Almost any rubber product will degrade over time, loosing its properties. Different rubber compounds will degrade differently, depending on the formula and method of fabrication and, of course, environmental factors. This applies to brake pads, tires, grips, valve seals, inner tubes and more.
Usually brake pads tend to "dry" over time, turning less flexible and prone to cracks. A less flexible pad is less capable of creating friction. I know of some rubber (or rubber-like) products that when degraded turn to a thick paste that will stain fabrics, skin, etc. but never seen a brake pad degrade this way, if that where the case, it would not last eve one braking.
To test a V-Brake pad press hard with your fingernail on its working surface. You should be able to sink the fingernail just a little bit, leaving a pressure mark that will shortly disappear. If it feels hard, wood-like, almost sure you are better discarding it.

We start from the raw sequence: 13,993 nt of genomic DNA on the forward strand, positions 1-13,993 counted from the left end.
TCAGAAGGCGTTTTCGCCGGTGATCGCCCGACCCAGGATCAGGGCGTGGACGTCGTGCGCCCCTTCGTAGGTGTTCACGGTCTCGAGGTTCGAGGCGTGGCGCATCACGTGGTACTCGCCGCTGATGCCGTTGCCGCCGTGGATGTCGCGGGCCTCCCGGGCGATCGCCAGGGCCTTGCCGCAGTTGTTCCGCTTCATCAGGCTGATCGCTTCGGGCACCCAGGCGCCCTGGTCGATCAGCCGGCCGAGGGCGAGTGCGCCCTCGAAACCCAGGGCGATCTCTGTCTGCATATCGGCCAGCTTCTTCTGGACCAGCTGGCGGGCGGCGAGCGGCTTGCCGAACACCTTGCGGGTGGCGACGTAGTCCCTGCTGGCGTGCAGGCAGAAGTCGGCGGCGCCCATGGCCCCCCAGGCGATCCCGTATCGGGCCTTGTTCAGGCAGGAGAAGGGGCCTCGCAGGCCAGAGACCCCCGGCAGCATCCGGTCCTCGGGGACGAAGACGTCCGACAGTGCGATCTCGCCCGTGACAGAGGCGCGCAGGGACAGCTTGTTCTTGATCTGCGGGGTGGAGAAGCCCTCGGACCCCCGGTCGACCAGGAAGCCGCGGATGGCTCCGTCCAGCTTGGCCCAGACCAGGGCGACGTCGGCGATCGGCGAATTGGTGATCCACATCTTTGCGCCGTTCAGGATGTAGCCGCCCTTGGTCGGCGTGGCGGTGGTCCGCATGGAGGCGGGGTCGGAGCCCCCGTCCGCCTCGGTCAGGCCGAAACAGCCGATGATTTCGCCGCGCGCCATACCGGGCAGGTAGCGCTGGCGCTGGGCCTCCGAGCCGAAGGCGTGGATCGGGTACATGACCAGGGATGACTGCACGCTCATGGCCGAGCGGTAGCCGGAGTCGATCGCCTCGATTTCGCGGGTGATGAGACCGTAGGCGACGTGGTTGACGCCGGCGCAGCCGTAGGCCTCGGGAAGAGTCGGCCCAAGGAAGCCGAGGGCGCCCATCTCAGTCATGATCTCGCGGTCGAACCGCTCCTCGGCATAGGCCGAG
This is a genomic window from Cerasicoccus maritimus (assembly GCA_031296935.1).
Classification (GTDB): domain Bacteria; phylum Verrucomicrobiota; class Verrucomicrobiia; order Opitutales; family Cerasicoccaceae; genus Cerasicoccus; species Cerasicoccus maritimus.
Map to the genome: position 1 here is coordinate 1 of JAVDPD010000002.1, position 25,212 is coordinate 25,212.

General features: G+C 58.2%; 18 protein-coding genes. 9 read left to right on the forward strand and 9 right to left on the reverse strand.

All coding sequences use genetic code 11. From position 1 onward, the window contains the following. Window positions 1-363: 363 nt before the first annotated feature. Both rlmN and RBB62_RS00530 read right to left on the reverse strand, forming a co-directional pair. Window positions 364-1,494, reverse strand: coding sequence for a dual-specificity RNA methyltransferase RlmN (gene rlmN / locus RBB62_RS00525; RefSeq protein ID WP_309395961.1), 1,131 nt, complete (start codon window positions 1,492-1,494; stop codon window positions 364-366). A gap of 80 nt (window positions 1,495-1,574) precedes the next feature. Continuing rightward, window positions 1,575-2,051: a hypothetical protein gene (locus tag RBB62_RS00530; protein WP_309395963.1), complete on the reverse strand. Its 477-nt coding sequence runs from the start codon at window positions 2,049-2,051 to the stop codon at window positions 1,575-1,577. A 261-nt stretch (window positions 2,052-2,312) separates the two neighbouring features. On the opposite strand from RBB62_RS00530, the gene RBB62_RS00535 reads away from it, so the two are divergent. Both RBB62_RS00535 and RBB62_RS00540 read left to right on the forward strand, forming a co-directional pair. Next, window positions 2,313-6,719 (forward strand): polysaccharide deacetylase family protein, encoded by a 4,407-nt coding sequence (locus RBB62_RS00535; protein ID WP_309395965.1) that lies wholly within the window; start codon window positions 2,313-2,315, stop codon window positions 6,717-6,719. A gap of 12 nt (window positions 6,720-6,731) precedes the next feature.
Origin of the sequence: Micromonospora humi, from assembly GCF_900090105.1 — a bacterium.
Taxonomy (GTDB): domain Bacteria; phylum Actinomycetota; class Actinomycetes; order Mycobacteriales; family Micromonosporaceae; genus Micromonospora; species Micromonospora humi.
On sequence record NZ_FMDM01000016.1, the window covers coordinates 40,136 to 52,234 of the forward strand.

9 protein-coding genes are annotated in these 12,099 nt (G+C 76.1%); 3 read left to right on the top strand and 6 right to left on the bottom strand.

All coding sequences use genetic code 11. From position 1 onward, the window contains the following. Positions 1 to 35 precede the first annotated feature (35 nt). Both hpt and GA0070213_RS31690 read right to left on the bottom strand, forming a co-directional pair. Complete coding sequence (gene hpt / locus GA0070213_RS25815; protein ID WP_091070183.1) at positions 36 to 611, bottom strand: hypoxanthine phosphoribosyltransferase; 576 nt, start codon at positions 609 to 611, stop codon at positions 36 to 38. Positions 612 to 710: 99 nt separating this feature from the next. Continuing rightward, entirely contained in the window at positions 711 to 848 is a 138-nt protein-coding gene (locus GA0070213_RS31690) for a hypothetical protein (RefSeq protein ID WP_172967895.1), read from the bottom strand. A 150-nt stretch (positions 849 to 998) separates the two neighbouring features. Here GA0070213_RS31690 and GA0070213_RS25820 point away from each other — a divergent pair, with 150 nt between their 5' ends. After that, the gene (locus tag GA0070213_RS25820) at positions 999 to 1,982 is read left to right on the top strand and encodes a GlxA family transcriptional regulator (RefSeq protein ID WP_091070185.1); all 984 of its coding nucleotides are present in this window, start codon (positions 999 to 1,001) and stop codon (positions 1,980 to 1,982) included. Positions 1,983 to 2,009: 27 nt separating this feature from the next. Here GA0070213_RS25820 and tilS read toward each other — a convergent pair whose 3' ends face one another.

However, pad age is not the only factor that can degrade braking performance. Dirt and grease on pad or rim for example. I recommend washing them with liquid dish washing soap. Another factor is calibration. Brake pads not properly aligned may will not perform as designed.
Finally, there are different rubber formulas for aluminum or steel rims, (And for carbon fiber I guess) and I have tested pads that work wonders on steel are worthless on aluminum. Also have observed that the same pad can perform differently on aluminum rims made of different alloys.
<< End of answer and begin of anecdote >>
Recently I committed the mistake of trying to slowly descend a long pronounciated slope with a road bike from 1984 that still had the original pads (The ones it was originally sold with). The result was the friction generated was so poor that they only caused the rims to heat up to the point that both inner tubes were blown out. One rim was steel and the other a single wall aluminum.